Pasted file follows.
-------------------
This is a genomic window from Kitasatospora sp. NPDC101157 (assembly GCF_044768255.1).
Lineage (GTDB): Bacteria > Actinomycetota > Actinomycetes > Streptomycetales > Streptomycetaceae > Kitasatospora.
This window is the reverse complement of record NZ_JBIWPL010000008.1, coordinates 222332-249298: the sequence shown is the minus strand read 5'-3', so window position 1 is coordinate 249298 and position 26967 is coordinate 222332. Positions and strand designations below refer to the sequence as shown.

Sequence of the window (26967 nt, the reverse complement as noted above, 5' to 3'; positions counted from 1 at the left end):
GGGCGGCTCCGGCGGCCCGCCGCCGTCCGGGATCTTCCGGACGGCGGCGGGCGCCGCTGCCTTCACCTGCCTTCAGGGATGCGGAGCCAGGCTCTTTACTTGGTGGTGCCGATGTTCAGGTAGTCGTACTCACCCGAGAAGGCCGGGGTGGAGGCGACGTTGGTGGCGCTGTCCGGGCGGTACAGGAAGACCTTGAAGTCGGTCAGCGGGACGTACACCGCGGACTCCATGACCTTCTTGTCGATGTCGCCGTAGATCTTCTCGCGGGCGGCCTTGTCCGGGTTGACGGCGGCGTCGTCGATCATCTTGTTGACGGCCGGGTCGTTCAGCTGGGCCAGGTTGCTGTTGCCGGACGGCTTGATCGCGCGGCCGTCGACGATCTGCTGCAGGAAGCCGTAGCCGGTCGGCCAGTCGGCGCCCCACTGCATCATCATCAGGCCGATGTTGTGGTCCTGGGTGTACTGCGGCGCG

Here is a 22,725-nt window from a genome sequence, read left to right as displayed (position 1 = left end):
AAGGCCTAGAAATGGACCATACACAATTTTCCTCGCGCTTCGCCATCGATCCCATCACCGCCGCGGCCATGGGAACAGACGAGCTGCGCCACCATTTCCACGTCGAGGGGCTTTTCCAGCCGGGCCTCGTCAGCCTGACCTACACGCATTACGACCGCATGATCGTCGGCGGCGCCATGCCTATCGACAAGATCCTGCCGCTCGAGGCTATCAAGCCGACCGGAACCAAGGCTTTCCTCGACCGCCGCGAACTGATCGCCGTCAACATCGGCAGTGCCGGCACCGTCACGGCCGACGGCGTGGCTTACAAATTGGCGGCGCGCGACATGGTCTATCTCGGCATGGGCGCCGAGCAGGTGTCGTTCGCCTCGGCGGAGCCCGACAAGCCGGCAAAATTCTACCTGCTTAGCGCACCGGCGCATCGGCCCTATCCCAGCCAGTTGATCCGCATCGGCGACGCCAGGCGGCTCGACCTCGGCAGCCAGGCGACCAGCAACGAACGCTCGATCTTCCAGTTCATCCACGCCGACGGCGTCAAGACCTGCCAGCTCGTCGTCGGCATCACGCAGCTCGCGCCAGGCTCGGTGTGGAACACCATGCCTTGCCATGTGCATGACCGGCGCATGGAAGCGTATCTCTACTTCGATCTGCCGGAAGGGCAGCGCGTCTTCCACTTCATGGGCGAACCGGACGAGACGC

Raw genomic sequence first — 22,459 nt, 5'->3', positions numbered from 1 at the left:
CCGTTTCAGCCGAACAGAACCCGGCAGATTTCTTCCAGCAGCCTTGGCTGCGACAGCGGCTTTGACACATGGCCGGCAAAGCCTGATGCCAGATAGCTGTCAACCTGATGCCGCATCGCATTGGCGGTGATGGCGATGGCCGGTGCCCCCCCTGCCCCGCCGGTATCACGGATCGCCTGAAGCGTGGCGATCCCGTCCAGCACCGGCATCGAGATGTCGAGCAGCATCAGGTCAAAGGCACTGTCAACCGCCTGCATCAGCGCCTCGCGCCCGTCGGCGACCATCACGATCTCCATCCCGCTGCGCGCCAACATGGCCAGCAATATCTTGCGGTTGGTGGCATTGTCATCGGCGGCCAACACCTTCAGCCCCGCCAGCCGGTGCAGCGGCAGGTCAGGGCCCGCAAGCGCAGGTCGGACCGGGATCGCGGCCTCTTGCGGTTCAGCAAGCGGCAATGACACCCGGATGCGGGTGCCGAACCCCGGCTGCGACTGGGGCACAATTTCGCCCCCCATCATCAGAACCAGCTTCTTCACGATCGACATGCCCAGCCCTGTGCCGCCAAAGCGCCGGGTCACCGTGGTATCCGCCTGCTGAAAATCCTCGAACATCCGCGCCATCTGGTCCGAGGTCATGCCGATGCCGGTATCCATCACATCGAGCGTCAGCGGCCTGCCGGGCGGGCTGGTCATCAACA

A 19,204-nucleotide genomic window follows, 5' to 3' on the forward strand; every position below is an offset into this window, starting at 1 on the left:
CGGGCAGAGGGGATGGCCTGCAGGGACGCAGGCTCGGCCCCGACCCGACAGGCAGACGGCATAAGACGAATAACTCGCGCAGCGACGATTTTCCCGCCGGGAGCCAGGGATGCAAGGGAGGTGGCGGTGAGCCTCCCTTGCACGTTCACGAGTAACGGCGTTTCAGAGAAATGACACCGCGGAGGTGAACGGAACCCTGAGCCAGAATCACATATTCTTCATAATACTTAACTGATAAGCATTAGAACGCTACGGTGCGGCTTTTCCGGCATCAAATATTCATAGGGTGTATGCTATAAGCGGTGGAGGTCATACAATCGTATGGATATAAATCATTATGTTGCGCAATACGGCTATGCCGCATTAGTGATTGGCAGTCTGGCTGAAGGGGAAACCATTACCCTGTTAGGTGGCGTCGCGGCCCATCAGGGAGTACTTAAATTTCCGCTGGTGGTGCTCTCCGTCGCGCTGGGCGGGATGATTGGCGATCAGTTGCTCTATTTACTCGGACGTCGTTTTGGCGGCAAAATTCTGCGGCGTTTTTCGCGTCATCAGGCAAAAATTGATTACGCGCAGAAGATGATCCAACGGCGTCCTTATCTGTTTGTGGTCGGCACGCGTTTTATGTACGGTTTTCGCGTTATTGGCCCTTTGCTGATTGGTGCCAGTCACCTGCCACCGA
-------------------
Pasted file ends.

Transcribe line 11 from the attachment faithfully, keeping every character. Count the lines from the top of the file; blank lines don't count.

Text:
CGGGCAGAGGGGATGGCCTGCAGGGACGCAGGCTCGGCCCCGACCCGACAGGCAGACGGCATAAGACGAATAACTCGCGCAGCGACGATTTTCCCGCCGGGAGCCAGGGATGCAAGGGAGGTGGCGGTGAGCCTCCCTTGCACGTTCACGAGTAACGGCGTTTCAGAGAAATGACACCGCGGAGGTGAACGGAACCCTGAGCCAGAATCACATATTCTTCATAATACTTAACTGATAAGCATTAGAACGCTACGGTGCGGCTTTTCCGGCATCAAATATTCATAGGGTGTATGCTATAAGCGGTGGAGGTCATACAATCGTATGGATATAAATCATTATGTTGCGCAATACGGCTATGCCGCATTAGTGATTGGCAGTCTGGCTGAAGGGGAAACCATTACCCTGTTAGGTGGCGTCGCGGCCCATCAGGGAGTACTTAAATTTCCGCTGGTGGTGCTCTCCGTCGCGCTGGGCGGGATGATTGGCGATCAGTTGCTCTATTTACTCGGACGTCGTTTTGGCGGCAAAATTCTGCGGCGTTTTTCGCGTCATCAGGCAAAAATTGATTACGCGCAGAAGATGATCCAACGGCGTCCTTATCTGTTTGTGGTCGGCACGCGTTTTATGTACGGTTTTCGCGTTATTGGCCCTTTGCTGATTGGTGCCAGTCACCTGCCACCGA